Joseph Mallord William Turner

Inscription by Turner: Notes on Reflected Light


In Tate Britain

Prints and Drawings Room

View by appointment
Joseph Mallord William Turner 1775–1851
Pen and ink on paper
Support: 115 × 88 mm
Accepted by the nation as part of the Turner Bequest 1856
Turner Bequest CVIII 73 a

Catalogue entry

The whole page is taken up with the following notes:
[?Define angles] to the eye to the horizontal | of which it is the great [...] so that | cat[...] that diagonal line of vision | would be seen on the water, but this | is a Theoretical, not a [?practical] conclusion | and tho I cannot define what is positively | [?irreglr] to do yet can most [...] only | what appears wrong. The [?apperance is] | that all reflections are equal only to | the object reflected, without defining | [...] distance position of the | diagonal or the square of ray of [?vision] | observation or that which is above | the eye of observation which is to be seen | in a [?reflected] mirror tho [?notable] by the | Eyes and [?that] a [...] | can define the multifarious [?power of]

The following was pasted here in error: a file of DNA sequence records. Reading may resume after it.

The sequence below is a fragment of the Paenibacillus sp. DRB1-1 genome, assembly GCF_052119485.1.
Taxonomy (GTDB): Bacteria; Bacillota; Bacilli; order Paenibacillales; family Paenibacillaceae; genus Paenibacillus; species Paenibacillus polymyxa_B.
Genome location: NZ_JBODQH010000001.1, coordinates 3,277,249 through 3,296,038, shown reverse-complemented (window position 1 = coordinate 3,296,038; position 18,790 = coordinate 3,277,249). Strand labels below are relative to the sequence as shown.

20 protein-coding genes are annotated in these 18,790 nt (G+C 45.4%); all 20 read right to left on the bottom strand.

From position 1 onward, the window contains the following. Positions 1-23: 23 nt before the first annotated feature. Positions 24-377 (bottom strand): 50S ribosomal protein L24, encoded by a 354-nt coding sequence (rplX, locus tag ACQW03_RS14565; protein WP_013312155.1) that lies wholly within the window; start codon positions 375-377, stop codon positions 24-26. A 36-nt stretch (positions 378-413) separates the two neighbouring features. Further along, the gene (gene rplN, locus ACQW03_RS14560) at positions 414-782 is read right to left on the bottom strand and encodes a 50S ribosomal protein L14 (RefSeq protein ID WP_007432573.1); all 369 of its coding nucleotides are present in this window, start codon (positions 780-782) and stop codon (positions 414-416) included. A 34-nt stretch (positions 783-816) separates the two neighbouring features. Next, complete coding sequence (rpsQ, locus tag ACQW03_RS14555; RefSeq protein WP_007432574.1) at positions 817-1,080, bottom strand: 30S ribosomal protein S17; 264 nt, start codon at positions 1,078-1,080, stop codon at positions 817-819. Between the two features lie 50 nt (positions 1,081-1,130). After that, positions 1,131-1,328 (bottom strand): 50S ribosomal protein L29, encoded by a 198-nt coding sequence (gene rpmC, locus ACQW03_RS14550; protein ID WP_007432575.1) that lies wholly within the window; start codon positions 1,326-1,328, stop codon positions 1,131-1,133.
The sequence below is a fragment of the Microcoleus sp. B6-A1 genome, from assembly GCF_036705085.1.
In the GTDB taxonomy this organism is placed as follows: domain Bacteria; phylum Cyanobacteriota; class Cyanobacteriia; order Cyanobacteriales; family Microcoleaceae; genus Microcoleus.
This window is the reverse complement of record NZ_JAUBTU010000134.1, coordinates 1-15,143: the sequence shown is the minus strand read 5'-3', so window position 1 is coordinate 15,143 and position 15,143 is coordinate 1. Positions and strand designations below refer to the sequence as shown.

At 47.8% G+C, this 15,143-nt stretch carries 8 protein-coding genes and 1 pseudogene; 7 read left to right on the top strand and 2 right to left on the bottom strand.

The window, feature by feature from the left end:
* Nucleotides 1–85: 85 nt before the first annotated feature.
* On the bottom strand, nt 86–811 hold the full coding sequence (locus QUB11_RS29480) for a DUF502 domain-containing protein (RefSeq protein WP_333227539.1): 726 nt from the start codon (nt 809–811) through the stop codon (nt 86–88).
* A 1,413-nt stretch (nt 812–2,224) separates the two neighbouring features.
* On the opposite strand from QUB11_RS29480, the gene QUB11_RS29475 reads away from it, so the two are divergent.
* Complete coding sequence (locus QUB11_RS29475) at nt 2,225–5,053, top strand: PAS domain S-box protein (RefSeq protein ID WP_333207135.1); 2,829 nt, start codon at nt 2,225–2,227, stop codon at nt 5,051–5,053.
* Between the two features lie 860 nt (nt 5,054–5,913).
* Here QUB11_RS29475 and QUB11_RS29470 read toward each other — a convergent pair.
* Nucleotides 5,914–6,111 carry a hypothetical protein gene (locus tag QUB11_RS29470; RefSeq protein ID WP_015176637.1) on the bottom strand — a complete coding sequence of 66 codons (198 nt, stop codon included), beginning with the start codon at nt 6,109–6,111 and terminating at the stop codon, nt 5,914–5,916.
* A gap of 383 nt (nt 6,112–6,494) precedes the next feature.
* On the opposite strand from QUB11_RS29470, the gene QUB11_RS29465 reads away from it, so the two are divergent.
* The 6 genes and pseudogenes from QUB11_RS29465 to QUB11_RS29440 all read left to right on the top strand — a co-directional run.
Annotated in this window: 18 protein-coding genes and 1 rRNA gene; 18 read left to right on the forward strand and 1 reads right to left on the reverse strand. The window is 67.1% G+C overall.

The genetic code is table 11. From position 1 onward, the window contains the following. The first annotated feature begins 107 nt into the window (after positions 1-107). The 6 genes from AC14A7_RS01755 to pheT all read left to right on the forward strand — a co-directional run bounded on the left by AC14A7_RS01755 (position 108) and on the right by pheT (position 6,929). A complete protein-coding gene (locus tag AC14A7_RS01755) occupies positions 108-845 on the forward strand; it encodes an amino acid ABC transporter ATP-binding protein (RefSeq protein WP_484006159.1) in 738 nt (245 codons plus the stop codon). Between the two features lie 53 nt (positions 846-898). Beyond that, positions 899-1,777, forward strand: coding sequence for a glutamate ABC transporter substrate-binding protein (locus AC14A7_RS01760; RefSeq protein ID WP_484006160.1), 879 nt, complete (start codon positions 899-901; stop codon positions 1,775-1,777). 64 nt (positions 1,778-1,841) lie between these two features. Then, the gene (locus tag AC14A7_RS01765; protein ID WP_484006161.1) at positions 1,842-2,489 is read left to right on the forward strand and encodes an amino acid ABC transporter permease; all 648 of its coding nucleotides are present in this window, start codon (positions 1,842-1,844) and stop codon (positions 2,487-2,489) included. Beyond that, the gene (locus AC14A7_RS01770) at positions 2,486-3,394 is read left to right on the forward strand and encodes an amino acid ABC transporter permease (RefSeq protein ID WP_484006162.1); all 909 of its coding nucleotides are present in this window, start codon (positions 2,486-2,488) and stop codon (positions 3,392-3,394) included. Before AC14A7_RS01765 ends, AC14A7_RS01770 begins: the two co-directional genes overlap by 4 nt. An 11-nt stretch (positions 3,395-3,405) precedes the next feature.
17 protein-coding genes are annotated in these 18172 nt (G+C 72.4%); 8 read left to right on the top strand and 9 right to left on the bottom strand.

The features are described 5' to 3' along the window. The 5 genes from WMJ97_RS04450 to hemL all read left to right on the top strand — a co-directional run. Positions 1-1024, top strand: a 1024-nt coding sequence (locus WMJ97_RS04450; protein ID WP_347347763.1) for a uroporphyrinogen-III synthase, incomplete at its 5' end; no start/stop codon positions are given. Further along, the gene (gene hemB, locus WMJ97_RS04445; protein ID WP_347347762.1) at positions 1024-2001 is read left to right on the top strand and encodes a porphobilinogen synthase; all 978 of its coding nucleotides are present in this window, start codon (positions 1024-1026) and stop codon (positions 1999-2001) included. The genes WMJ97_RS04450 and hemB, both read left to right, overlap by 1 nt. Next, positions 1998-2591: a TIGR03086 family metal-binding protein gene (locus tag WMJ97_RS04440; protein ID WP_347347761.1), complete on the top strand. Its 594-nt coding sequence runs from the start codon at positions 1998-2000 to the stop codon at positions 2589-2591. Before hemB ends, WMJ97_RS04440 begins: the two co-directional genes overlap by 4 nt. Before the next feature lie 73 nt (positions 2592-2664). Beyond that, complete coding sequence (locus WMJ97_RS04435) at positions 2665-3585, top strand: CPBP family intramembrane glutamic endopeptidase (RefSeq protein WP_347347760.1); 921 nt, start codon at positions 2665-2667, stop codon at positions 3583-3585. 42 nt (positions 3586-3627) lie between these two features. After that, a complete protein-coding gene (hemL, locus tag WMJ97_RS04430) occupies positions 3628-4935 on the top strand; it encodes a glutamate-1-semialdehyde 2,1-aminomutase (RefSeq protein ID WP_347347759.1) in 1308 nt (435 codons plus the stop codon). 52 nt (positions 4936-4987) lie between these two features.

The passage is part of a sequence of notes and diagrams which runs back from folio 79 verso (D07487) to folio 72 verso (D07473). The previous page of notes is folio 74 verso (D07477); the next and last is folio 72 verso (D07473). The semi-diagrammatic drawing of a boat on folio 81 verso (D07491) also appears to belong with these notes, concerned with sunlight or light in general in terms of reflections and the casting of light and shadow from polished objects or bodies of water. They relate to Turner’s fifth Royal Academy perspective lecture, on reflection and refraction.
Davies has registered most of the notes from folio 91 verso (D07511) to folio 72 verso as ‘on light and shadow’;1 those from folio 91 verso to folio 82 verso (D07493) are distinct, dealing with sunlight as parallel or divergent rays.

Matthew Imms
June 2008

Davies 1994, p.289.

Read full Catalogue entry

You might like

In the shop